Half advice isn’t a thing – ask Roger Moore
With Lifestyle Financial Planning, there’s no such thing as half advice. Not sure what I mean? Let’s take a look at the ‘semi, self-investor’.
What’s a ‘semi, self-investor’?
If you come across one of these, you’ll recognise them straight away. These are the people who turn up and say, “I don’t actually need any financial advice, I just need a question answering….”
They thrust some paperwork in front of you – their ideas of an investment strategy that they’re considering – and they want you to validate that it’s a good idea.
They don’t want to actually pay for financial advice. Instead, they are probably planning to do it all themselves at home, but haven’t had the guts to actually implement it – so they’ve brought it to you to ask for a second opinion. Validation for free!
Just think about it.
Imagine you went to the hairdresser with a photo of a style that you’d like to try. You sit in the chair, pull out the photo and show it to the barber. The barber looks at it and says, “yes, that looks okay. Would you like me to cut your hair like that?” And you then reply with, “oh no. I don’t want you to actually cut it. I’m going to do it myself, at home. I just wanted to know if you thought it would be a nice style on me.”
A barber would probably bounce you out of the shop.
But in financial planning terms, we need to be a little more tactful and elegant. So, semi, self-investors need to be dealt with in a very specific way. I like to think of it as 3 different levels of action, depending on how persistent they are.
3 ways to deal with a semi, self-investor
Level One – don’t give any validation. When they hand a document over to you, (pointing at all the bits they’d like you to look at), take it from them, don’t look at it or engage with them, and place it to the side. This reinforces the fact that you need to have a conversation with them, and the document isn’t part of that conversation. We’ve put it to the side because it isn’t important. And then you might say, “can I walk you through my process so I can show you what a great outcome will look like for you? We can decide if this [document] a good fit to help you achieve that outcome.”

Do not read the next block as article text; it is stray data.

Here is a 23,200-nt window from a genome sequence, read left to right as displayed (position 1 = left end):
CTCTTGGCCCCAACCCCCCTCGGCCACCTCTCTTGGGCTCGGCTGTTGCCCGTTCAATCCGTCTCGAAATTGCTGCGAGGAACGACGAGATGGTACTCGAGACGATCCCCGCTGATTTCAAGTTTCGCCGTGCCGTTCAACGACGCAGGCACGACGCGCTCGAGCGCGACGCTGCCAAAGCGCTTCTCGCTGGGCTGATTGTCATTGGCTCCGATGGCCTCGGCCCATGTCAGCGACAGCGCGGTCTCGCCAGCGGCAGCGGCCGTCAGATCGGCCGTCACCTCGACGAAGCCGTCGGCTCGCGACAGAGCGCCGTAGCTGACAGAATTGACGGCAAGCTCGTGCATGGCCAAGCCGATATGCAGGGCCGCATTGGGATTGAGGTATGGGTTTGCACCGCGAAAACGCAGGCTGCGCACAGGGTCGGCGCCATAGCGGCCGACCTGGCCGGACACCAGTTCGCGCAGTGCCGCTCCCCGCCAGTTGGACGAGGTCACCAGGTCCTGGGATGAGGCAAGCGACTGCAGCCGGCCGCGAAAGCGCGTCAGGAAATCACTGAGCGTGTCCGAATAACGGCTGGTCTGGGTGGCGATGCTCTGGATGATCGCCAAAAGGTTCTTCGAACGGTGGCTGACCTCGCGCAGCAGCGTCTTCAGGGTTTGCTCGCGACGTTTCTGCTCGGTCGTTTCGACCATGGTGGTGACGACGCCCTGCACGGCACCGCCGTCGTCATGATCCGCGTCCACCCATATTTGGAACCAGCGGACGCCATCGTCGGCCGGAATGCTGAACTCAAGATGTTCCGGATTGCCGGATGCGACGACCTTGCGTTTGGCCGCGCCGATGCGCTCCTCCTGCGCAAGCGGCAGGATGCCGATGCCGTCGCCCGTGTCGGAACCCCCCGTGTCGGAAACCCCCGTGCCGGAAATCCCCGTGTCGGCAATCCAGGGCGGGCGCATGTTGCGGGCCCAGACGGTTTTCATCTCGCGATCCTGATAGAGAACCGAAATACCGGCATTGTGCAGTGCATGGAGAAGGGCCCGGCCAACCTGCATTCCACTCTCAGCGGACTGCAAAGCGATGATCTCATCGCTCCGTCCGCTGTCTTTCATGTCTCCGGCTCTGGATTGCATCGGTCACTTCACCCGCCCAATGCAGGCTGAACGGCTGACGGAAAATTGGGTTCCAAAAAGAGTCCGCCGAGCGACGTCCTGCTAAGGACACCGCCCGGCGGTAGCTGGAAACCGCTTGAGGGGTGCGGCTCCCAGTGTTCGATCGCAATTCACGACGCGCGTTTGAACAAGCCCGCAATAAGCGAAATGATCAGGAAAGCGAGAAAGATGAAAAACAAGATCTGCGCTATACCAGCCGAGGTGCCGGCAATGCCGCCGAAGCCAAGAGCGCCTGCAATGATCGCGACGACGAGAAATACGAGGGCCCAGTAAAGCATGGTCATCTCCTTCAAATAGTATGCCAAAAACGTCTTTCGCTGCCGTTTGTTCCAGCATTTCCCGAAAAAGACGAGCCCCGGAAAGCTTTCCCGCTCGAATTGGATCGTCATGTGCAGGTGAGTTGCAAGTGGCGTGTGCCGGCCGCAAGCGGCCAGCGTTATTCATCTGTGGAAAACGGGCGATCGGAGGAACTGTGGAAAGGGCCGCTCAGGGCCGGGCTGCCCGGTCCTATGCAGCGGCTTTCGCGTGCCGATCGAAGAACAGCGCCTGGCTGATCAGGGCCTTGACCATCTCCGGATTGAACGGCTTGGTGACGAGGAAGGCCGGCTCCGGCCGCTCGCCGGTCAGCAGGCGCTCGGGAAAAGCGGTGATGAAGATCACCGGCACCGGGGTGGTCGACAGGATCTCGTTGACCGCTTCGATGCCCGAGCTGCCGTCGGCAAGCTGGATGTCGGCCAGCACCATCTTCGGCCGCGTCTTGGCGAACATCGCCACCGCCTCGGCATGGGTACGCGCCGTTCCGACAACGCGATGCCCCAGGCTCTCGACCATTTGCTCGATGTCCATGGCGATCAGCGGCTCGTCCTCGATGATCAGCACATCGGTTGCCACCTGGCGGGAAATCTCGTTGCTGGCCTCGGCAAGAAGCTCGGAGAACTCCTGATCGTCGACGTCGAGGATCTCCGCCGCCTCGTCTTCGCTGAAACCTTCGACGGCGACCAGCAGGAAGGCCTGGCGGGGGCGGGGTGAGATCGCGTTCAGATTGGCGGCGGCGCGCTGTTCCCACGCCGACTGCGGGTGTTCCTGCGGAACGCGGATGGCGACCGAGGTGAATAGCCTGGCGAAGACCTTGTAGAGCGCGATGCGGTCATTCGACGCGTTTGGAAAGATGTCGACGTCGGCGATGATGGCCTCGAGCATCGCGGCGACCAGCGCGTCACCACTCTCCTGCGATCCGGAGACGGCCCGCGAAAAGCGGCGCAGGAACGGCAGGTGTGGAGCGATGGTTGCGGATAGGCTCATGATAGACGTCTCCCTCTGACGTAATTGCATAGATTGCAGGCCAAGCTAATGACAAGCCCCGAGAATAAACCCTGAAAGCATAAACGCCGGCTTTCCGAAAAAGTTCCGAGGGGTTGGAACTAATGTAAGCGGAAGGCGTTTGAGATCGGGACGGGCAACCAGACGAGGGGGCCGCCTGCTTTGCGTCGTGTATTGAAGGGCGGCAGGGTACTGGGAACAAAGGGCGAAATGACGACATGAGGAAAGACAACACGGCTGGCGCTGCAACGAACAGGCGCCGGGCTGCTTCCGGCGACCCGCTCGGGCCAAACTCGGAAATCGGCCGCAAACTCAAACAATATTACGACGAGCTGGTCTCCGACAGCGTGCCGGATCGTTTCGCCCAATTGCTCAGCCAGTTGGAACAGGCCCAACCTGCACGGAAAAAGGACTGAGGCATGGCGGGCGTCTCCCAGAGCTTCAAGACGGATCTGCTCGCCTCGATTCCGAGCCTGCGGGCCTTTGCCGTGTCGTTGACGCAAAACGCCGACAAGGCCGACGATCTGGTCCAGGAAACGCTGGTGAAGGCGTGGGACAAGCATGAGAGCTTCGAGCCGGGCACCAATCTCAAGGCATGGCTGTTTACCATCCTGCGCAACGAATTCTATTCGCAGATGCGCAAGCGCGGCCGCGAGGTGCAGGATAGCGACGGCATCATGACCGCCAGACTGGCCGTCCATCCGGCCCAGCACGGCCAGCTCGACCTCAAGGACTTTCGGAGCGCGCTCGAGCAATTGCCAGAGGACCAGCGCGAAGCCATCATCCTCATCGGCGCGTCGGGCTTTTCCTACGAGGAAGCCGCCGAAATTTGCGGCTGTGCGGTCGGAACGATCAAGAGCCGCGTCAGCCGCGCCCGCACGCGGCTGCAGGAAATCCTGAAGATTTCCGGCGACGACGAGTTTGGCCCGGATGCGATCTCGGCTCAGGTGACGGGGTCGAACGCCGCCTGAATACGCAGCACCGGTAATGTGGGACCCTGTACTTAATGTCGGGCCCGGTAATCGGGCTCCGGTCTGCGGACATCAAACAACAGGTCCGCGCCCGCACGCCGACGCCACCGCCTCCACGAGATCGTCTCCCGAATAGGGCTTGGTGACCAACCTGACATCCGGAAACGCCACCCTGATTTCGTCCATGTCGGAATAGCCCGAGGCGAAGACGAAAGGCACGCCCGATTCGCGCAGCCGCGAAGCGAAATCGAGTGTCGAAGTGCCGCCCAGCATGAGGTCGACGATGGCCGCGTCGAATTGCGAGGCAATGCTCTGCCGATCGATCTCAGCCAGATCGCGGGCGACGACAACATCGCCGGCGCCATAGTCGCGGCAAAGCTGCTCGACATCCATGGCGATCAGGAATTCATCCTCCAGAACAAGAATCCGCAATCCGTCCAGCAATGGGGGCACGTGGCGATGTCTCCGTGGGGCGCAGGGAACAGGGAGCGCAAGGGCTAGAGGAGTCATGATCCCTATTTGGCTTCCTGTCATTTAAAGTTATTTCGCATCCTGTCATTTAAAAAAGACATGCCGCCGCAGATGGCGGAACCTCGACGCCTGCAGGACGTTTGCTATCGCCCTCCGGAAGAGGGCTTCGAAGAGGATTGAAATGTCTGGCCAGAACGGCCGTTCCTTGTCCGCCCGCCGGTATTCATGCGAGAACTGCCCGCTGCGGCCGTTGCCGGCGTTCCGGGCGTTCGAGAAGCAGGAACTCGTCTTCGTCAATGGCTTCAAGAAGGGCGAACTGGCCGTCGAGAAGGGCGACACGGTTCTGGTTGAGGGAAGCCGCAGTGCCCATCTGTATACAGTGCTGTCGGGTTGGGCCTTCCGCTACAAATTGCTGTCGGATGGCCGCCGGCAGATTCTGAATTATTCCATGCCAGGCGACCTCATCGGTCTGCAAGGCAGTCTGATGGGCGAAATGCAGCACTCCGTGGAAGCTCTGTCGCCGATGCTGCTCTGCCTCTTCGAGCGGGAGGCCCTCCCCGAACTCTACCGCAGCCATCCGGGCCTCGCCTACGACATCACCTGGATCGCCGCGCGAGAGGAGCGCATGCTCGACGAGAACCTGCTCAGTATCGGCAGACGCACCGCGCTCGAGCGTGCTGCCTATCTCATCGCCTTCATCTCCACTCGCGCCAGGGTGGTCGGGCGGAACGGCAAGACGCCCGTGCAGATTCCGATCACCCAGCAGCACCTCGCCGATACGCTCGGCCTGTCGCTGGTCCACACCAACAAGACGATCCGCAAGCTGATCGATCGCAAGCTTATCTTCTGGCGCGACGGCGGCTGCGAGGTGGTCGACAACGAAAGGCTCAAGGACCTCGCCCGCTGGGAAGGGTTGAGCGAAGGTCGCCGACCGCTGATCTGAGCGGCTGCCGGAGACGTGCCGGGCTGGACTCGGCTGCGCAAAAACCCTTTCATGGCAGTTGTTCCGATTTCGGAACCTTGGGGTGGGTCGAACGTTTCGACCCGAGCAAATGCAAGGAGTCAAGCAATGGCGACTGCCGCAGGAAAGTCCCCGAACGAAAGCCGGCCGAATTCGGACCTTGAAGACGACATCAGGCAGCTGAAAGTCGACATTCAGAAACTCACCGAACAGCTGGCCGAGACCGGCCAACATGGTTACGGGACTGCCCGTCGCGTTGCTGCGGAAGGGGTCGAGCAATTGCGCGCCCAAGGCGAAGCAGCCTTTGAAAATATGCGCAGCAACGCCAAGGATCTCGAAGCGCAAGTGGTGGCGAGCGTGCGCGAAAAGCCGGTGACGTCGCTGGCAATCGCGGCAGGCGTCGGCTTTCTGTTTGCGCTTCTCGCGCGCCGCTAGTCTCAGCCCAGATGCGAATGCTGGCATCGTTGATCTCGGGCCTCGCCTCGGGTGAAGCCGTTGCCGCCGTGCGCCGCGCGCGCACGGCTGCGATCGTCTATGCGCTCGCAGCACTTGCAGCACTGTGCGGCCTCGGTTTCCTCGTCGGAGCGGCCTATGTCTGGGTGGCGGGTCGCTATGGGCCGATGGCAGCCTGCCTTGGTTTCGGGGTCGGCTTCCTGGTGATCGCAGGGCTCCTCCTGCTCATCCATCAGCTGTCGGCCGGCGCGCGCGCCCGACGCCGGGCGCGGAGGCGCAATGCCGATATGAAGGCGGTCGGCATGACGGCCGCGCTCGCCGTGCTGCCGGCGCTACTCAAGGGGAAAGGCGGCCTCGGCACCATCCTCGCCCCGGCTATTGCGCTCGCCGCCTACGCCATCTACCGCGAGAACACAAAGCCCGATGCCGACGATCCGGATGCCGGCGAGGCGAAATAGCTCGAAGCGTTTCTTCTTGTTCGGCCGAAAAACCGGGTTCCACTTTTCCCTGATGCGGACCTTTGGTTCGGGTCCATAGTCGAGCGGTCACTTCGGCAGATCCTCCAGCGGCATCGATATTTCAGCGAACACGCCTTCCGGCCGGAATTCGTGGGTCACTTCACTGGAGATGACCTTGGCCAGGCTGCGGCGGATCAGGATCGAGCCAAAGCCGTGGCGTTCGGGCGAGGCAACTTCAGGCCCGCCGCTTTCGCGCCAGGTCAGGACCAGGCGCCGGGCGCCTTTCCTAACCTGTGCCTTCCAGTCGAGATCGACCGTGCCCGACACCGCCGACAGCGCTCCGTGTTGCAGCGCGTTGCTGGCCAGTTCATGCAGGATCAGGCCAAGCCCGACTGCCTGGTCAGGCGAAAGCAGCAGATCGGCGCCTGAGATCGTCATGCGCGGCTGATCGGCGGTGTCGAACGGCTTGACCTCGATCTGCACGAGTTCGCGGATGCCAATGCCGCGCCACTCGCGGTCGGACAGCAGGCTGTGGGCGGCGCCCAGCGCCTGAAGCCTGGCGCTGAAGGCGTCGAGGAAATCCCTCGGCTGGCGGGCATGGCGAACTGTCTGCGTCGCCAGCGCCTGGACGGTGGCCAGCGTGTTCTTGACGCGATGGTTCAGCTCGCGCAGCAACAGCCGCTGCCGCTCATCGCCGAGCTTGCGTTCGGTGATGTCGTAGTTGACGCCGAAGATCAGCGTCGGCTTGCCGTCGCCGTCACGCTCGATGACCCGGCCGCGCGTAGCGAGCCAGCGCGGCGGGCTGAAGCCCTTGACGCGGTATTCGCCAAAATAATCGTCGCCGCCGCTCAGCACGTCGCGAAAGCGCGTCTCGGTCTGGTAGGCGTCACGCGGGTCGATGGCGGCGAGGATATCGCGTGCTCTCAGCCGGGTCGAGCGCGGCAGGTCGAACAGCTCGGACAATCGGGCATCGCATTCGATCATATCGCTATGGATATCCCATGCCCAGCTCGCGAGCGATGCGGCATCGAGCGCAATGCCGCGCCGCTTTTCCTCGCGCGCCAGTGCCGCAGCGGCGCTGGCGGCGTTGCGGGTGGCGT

Level two – the Roger Moore raised eyebrow. Sometimes, they come at you with more ammunition – another statement or investment idea. We need to upgrade our response by doing something. We need to do the Roger Moore. As they hand you the document, raise your eyebrow and place the document to the side. This is just enough to sow a bit of doubt in their mind. Having seen your raised eyebrow, they might now be a little more receptive to what you are saying because they get the sense that you might be able to help.
Level three – the Boris Karloff. If that doesn’t work, and you feel like you have to go a bit more nuclear, then you’ll have to do what I call the ‘Boris Karloff’. When they hand you the paper or document, glance at it with a look of horror and place it to the side. Then refer to your whiteboard and say, “I really need to talk to you about this.” Hopefully they will then get the message and you’ll be able to get them fully engaged.
Remember, don’t validate
The point is, you mustn’t validate their document. It’s really important to put it to one side so that you can get your client to focus on the important work of Lifestyle Financial Planning. It’s the only way we can do it.
So don’t forget, no matter how much the client wants it, there’s no such thing as half advice.
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